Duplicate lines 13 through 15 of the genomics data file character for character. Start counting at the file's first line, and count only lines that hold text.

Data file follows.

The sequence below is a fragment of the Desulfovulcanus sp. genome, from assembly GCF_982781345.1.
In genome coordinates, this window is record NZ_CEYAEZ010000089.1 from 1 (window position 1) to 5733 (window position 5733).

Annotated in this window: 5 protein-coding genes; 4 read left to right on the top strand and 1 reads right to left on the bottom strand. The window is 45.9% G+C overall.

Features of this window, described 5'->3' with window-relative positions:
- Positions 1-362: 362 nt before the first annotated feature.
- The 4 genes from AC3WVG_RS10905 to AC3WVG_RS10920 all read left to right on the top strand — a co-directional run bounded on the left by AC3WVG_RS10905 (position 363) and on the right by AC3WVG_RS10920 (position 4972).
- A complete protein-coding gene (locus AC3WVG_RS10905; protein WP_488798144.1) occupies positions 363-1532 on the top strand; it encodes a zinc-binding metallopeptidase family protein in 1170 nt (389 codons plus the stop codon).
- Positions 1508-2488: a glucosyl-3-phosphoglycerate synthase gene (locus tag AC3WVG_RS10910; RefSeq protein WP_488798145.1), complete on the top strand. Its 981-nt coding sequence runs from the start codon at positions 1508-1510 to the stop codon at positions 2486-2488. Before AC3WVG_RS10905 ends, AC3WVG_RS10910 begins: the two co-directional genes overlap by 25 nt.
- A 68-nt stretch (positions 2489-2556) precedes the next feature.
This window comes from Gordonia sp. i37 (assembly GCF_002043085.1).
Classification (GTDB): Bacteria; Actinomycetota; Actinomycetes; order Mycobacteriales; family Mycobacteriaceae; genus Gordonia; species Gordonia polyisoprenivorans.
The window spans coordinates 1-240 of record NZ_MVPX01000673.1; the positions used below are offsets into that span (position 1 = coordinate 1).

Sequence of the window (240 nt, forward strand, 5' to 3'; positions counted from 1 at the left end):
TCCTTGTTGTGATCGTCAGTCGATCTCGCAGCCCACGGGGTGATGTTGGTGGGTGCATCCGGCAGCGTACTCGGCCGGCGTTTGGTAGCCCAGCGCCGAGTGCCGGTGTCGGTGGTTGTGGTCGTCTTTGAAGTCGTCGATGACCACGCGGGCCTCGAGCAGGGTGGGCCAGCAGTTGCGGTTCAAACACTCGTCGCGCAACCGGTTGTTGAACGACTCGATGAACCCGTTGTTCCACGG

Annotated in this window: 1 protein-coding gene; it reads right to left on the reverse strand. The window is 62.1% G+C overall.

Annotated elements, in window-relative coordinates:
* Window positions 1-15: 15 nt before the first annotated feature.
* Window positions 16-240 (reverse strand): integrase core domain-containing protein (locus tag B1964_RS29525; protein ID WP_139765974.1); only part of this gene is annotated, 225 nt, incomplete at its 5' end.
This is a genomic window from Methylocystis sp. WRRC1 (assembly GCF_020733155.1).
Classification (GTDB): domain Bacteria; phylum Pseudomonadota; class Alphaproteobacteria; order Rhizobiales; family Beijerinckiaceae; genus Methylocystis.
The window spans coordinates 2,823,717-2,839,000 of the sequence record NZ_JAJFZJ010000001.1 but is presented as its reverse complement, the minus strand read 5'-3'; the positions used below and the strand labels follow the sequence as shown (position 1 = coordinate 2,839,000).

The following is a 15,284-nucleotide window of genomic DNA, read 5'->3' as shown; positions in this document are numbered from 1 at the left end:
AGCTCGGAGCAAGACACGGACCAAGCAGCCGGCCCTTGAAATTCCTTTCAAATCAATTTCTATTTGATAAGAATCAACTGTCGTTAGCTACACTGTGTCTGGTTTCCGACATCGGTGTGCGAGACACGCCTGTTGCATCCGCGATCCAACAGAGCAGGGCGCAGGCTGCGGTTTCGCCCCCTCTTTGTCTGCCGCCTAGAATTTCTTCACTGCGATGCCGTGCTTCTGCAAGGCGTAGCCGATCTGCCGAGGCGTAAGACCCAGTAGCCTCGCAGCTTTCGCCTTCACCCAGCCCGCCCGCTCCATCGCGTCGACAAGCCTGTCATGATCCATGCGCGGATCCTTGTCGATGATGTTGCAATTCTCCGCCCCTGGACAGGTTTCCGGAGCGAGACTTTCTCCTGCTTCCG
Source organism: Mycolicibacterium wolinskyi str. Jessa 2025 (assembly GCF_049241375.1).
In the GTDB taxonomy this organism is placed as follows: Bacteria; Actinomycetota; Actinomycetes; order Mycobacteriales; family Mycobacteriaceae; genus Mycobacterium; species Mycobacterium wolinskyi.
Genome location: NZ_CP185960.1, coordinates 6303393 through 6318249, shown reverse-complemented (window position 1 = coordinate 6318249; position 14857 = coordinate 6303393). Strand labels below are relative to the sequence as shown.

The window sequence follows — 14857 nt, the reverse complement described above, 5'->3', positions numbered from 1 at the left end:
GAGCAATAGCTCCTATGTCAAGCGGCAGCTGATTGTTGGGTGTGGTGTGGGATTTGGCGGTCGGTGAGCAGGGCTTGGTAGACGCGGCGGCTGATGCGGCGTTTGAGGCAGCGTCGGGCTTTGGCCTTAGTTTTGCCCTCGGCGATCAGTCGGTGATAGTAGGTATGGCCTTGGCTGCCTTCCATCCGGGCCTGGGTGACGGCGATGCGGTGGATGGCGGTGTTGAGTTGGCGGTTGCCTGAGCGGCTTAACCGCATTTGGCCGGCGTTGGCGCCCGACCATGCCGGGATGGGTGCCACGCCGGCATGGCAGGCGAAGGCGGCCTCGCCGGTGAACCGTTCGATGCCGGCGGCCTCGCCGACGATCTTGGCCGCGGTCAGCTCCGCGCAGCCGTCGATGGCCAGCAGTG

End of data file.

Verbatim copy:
Sequence of the window (240 nt, forward strand, 5' to 3'; positions counted from 1 at the left end):
TCCTTGTTGTGATCGTCAGTCGATCTCGCAGCCCACGGGGTGATGTTGGTGGGTGCATCCGGCAGCGTACTCGGCCGGCGTTTGGTAGCCCAGCGCCGAGTGCCGGTGTCGGTGGTTGTGGTCGTCTTTGAAGTCGTCGATGACCACGCGGGCCTCGAGCAGGGTGGGCCAGCAGTTGCGGTTCAAACACTCGTCGCGCAACCGGTTGTTGAACGACTCGATGAACCCGTTGTTCCACGG

Annotated in this window: 1 protein-coding gene; it reads right to left on the reverse strand. The window is 62.1% G+C overall.